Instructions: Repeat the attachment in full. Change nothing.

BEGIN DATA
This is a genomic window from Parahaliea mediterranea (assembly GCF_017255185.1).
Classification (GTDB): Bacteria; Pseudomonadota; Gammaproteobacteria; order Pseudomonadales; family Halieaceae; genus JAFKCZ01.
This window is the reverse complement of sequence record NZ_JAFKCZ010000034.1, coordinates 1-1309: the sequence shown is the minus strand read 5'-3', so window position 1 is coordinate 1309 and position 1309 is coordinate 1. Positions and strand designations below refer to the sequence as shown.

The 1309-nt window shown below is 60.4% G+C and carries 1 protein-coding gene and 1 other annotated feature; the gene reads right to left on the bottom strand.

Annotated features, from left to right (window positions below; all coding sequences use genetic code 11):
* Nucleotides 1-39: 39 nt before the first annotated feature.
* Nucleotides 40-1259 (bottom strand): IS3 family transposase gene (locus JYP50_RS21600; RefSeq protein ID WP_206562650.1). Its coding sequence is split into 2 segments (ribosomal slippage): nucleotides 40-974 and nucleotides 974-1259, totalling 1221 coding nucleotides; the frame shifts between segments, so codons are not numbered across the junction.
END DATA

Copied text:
This is a genomic window from Parahaliea mediterranea (assembly GCF_017255185.1).
Classification (GTDB): Bacteria; Pseudomonadota; Gammaproteobacteria; order Pseudomonadales; family Halieaceae; genus JAFKCZ01.
This window is the reverse complement of sequence record NZ_JAFKCZ010000034.1, coordinates 1-1309: the sequence shown is the minus strand read 5'-3', so window position 1 is coordinate 1309 and position 1309 is coordinate 1. Positions and strand designations below refer to the sequence as shown.

The 1309-nt window shown below is 60.4% G+C and carries 1 protein-coding gene and 1 other annotated feature; the gene reads right to left on the bottom strand.

Annotated features, from left to right (window positions below; all coding sequences use genetic code 11):
* Nucleotides 1-39: 39 nt before the first annotated feature.
* Nucleotides 40-1259 (bottom strand): IS3 family transposase gene (locus JYP50_RS21600; RefSeq protein ID WP_206562650.1). Its coding sequence is split into 2 segments (ribosomal slippage): nucleotides 40-974 and nucleotides 974-1259, totalling 1221 coding nucleotides; the frame shifts between segments, so codons are not numbered across the junction.